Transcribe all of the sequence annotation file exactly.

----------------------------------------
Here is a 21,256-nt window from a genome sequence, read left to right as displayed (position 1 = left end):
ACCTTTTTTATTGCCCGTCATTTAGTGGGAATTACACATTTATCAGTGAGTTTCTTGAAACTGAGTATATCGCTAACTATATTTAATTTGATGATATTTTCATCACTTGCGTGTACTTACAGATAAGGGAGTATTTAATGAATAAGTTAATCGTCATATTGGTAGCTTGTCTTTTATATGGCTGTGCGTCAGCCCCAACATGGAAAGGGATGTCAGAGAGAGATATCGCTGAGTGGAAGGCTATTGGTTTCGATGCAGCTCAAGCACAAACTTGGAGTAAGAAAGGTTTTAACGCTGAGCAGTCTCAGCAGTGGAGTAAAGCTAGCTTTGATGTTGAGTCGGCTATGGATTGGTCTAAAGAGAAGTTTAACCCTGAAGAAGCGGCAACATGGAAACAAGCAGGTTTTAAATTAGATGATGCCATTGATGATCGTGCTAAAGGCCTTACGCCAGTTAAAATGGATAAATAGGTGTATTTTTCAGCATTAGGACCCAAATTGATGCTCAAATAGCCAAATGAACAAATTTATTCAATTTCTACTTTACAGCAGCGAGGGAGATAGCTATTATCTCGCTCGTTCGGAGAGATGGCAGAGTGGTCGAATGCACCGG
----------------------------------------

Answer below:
Here is a 21,256-nt window from a genome sequence, read left to right as displayed (position 1 = left end):
ACCTTTTTTATTGCCCGTCATTTAGTGGGAATTACACATTTATCAGTGAGTTTCTTGAAACTGAGTATATCGCTAACTATATTTAATTTGATGATATTTTCATCACTTGCGTGTACTTACAGATAAGGGAGTATTTAATGAATAAGTTAATCGTCATATTGGTAGCTTGTCTTTTATATGGCTGTGCGTCAGCCCCAACATGGAAAGGGATGTCAGAGAGAGATATCGCTGAGTGGAAGGCTATTGGTTTCGATGCAGCTCAAGCACAAACTTGGAGTAAGAAAGGTTTTAACGCTGAGCAGTCTCAGCAGTGGAGTAAAGCTAGCTTTGATGTTGAGTCGGCTATGGATTGGTCTAAAGAGAAGTTTAACCCTGAAGAAGCGGCAACATGGAAACAAGCAGGTTTTAAATTAGATGATGCCATTGATGATCGTGCTAAAGGCCTTACGCCAGTTAAAATGGATAAATAGGTGTATTTTTCAGCATTAGGACCCAAATTGATGCTCAAATAGCCAAATGAACAAATTTATTCAATTTCTACTTTACAGCAGCGAGGGAGATAGCTATTATCTCGCTCGTTCGGAGAGATGGCAGAGTGGTCGAATGCACCGG